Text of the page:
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8910 Ralston Rd., Suite 102 ~ Arvada, CO 80002
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Acupuncture ~ Chinese Herbology ~ Auricular Medicine ~ Medical Qi Gong ~ Anma Massage

Acupuncture

What is Acupuncture and how does it work?
Acupuncture is just one aspect of Traditional Chinese Medicine which is a very effective form of health care that has evolved into a complete and holistic medical system. Practitioners of acupuncture and Chinese medicine have used this non-invasive medical system to treat and help millions of people get well and stay healthy. It is based on regulating the blood flow that circulates throughout the body in the primary and collataral blood vessels, regulating the oxygen flow, regulating the function of the organs and stimulating the nervous system. Associated with the blood vessels are points that are most effective for the treatment with acupuncture, these are called acupuncture points or acupoints.

When the blood flow is unobstructed then health is maintained, but once that flow is changed; either obstructed or unregulated, then the whole body system is distrupted and illness will eventually occur. Imagine a river that is either dammed up or becomes a flood, with either of those there is damaged caused to the natural flow. In the body that shows up as pain, dysfunction, and eventually disease.

Acupuncture stimulates the flow of blood, so that balance can be restored, by inserting very thin needles into the acupoints in combination to address not just the main symptoms but the root cause as well.

How safe is acupuncture?
Arvada Acupuncture & Wellness uses single use sterilized disposable needles so there is virtually no chance of contamination. Acupuncture is a safe procedure when treatments are administered by a licensed professional who is board certified by the National Commission for Acupuncture & Oriental Medicine (NCCAOM).

Is acupuncture safe for children?
Yes! Children actually respond more quickly than adults, because their blood flow isn't compromised much yet. If your child has an aversion to needles, massage of the acupuncture points (this is called acupressure or tuina) can be used instead, or the use of a needle tube as a point stimulator.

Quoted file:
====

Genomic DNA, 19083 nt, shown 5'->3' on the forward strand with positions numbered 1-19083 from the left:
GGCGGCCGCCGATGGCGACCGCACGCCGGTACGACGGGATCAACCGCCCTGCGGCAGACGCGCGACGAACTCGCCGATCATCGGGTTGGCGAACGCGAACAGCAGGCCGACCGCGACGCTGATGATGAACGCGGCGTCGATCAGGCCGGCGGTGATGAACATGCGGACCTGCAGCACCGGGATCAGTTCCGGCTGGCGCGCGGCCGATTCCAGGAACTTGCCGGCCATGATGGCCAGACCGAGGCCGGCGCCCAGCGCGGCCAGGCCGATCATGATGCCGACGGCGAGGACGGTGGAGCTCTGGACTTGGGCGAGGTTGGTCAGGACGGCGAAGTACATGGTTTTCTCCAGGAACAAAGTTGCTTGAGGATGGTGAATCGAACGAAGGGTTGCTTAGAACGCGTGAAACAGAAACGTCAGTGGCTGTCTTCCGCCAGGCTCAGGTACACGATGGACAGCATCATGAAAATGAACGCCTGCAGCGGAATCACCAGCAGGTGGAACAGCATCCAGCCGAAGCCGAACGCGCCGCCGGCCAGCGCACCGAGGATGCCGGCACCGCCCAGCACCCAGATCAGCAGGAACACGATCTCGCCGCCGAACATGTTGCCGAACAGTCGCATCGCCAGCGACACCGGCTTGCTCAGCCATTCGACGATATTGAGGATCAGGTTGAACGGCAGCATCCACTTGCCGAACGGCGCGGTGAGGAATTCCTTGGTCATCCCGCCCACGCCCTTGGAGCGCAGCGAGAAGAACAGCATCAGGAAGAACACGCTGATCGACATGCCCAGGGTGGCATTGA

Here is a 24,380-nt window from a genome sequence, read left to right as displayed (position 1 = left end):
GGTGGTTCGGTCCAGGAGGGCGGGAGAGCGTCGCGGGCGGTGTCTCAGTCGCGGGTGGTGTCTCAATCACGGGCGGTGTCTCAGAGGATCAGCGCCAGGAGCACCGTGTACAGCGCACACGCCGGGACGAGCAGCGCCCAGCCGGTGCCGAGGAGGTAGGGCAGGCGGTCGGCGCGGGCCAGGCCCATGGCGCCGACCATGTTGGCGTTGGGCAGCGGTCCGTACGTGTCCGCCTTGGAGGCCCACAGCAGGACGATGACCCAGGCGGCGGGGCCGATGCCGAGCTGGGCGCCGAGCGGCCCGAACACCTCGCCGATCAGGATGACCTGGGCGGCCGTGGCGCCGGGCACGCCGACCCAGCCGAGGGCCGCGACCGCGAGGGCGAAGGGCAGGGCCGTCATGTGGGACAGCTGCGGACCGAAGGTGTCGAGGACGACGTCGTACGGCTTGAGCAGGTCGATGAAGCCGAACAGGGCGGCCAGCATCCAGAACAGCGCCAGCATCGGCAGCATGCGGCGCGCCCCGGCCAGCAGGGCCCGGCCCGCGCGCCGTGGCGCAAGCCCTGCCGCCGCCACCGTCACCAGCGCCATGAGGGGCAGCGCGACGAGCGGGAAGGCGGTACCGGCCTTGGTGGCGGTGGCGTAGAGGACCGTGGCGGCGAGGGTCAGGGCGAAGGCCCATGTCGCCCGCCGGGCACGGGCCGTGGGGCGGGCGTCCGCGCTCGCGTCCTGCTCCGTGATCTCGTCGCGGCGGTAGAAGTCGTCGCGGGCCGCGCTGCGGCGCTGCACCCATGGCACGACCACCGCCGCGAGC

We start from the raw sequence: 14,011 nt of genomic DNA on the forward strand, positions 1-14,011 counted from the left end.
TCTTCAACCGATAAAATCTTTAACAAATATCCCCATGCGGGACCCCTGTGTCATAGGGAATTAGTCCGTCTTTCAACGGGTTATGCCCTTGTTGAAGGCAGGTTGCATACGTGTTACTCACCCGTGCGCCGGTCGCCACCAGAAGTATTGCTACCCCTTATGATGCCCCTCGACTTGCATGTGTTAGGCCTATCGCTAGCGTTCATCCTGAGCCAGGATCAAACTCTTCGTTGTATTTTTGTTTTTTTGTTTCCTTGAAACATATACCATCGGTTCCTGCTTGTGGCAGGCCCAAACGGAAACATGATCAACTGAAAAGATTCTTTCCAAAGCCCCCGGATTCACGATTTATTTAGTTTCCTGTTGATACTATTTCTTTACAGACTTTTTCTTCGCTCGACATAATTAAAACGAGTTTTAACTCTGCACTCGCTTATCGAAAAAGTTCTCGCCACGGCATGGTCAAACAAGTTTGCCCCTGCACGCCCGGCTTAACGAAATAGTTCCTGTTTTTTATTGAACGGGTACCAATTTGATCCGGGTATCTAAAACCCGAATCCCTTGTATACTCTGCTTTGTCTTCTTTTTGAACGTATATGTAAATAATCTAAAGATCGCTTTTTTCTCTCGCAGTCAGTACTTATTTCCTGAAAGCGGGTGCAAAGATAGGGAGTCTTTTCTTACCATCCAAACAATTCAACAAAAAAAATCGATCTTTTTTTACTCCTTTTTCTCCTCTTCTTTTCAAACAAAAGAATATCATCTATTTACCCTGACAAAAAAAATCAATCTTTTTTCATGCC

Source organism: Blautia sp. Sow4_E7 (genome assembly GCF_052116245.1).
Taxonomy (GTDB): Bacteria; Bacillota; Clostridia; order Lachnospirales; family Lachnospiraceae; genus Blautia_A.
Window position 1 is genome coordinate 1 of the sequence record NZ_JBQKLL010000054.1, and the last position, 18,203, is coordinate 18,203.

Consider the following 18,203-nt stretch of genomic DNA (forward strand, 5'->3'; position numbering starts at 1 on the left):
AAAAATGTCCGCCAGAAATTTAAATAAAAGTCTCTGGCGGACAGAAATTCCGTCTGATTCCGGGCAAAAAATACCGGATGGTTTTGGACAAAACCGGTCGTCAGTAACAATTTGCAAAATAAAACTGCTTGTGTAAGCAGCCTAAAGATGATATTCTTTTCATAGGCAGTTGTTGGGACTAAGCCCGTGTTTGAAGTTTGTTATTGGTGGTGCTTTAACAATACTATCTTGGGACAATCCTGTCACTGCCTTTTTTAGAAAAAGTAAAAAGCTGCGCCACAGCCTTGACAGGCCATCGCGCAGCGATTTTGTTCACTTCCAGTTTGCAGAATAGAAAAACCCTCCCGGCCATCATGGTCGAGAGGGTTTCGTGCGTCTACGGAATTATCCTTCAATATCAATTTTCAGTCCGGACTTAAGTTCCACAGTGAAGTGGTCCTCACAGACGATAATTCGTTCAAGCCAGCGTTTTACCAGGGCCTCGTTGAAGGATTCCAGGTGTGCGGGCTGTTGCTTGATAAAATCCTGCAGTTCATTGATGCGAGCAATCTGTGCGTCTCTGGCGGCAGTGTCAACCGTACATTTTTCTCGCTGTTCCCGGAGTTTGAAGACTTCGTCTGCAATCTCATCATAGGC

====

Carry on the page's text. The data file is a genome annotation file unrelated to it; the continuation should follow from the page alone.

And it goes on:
Does acupuncture hurt?
Because the needles are not much thicker than a hair, treatments are usually painless. After the needle is inserted, you may notice a sensation of tingling, heaviness or the sensation of movement of energy along the body. Our patients often report feeling relaxed after treatments.

What can Traditional Chinese Medicine and Acupuncture treat?
Traditional Chinese Medicine and Acupuncture is recognized by the National Institute of Health (NIH) and the World Health Organization (WHO) to be effective in the treatment of a wide variety of medical problems. Here is a list of a few health concerns that acupuncture has been effective in treating.

* Addictions * Dental pain * Gingivitis * Morning sickness * Stop smoking
* Anxiety * Depression * Headache * Nausea * Sore throat
* Arthritis * Diarrhea * Hiccough * PMS * Stress
* Asthma * Digestion * Incontinence * Pneumonia * Tennis elbow
* Bronchitis * Dizziness * Indigestion * Rhinitis * Tonsillitis
* Carpal Tunnel * Emotional issues * IBS * Sciatica * Tooth pain
* Chronic fatigue * Facial Palsy/tics * Low back pain * Shoulder pain * Trigeminal neuralgia
* Colitis * Fatigue * Menstural issues * Sinusitis * UTI
* Constipation * Fibromyalgia * Migraine * Sleep disturbances

What is Qi?
At the core of this ancient medicine is the philosophy that Qi (pronounced "chee"). Some consider this to be Life Energy, which in some way is correct. The true meaning of the character of Qi is 'Vital Vapor' or 'Vital Air'. Air traveling through the blood and enters the mitochondria of the blood cell does give energy. So even 3,500 years ago, the Chinese knew how vital oxygen was to the body.

How does Qi travel?
Qi circulates through the blood, along the blood vessels. There are 14 main channels or vessels throughout the body. Each is connected to specific organs and glands. The vessels are like rivers. Where a river flows, it transports life-giving water that nourishes the land, plants and people. In the same way, our vessels transport life-giving Qi & Blood to nourish and energize every cell, organ, gland, tissue and muscle.

When Qi and Blood flows freely throughout the body, one enjoys good physical, mental and emotional well-being. An obstruction of Qi anywhere in the body is like a dam, backing up the flow in one area and restricting it in others. This blockage can hinder the distribution of the nourishment that the body requires to function optimally.

What can affect Qi and Blood?
Many things influence the quality, guantity and balance of Qi and Blood. Physical and emotional trauma, stress, lack of exercise, overexertion, seasonal changes, diet, accidents, enviromental toxins or excessive activity can lead to a blockage or imbalance of Qi and Blood.

Normally, when this imbalance occurs, the body naturally bounces back, returning to a balanced state of health and well-being. When the disruption of Qi and/or Blood is prolonged or excessive, or if the body is in a weakened state, then illness, pain or disease can set in.

How should I prepare for my treatments?
  • Come with any questions you have.